A mother of four who is facing murder charges in the death of her new baby last week and is suspected in the killings of three infants whose remains were found on her property was denied bail Monday after pleading with the judge to free her on bond.

Meanwhile, investigators continued their search of the property, using a backhoe to search for shallow graves in the backyard. Although the search of the yard has not yet lead to the discovery of more bodies, police told FOX News Monday that cadaver dogs had indicated more remains could be found.

The bodies of four small infants were found at the home of Christy Freeman, 37, a woman who denied having been pregnant, even after she was taken to a hospital and doctors discovered a placenta and part of an umbilical cord, police said.

"They were not full-term children," Barry Neeb, an Ocean City Police Department spokesman, said of all the babies.

Investigators told FOX News Monday that Freeman may have been performing abortions on herself or with the assistance of someone else.

Police found the most newly delivered child, a baby boy, in the vanity below a bathroom sink at Freeman's home, according to charging documents. A further search found the corpses of two other babies in a trunk in her bedroom and another in a small recreational vehicle parked in her driveway.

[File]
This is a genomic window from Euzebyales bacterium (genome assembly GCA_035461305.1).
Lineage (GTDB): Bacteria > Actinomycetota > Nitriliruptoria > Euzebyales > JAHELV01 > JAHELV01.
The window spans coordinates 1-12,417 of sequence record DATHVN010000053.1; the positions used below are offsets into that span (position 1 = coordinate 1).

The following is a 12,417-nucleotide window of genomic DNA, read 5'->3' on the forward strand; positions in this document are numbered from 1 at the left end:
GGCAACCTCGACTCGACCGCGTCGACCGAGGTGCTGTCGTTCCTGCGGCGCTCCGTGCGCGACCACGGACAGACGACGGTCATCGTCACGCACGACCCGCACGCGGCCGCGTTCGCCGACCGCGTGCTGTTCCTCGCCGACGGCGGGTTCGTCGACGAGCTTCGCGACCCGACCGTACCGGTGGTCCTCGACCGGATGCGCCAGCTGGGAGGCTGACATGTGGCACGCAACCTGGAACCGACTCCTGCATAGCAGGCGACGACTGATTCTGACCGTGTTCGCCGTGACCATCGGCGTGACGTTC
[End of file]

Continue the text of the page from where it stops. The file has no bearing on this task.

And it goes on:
Freeman was charged with first-degree murder, second-degree murder and manslaughter in the most recent death. She asked Worcester County District Judge Daniel Mumford on Monday to free her on bond.

"I want to clear my name in this case," Freeman said. "If you offer me a bond, I'm not going to leave ... I'm going to be here. I'm going to help clear this situation up."

Her attorney, Frank Benvenuto, said Freeman was not a flight risk, noting she had lived in Ocean City for 20 years, owns a business and has four children. Freeman is the owner of Classic Taxi in Ocean City.

Deputy State's Attorney Mike Farlow told the judge that Freeman could liquidate her assets and flee. Mumford granted his request to deny bail and set a preliminary hearing for Aug. 27.

Emergency medical technicians and police were called early Thursday to Freeman's home, an apartment on the second floor of a building less than a block off the Coastal Highway, the main north-south route in this resort town.

Her boyfriend, Raymond W. Godman Jr., said Freeman had passed out in the bathroom and he carried her to the sofa, according to the charging documents. She was lying down and bleeding heavily, and had a garbage bag and towels under her. Freeman told rescue workers she was not and had not been pregnant.

She was taken to Atlantic General Hospital in Berlin, where tests by doctors determined she had been pregnant. Freeman maintained that was not the case, the charging documents said. After she was transferred to Peninsula Regional Medical Center in Salisbury, doctors there found a placenta that was between 30 to 36 weeks old and an umbilical cord with an "irregular cut."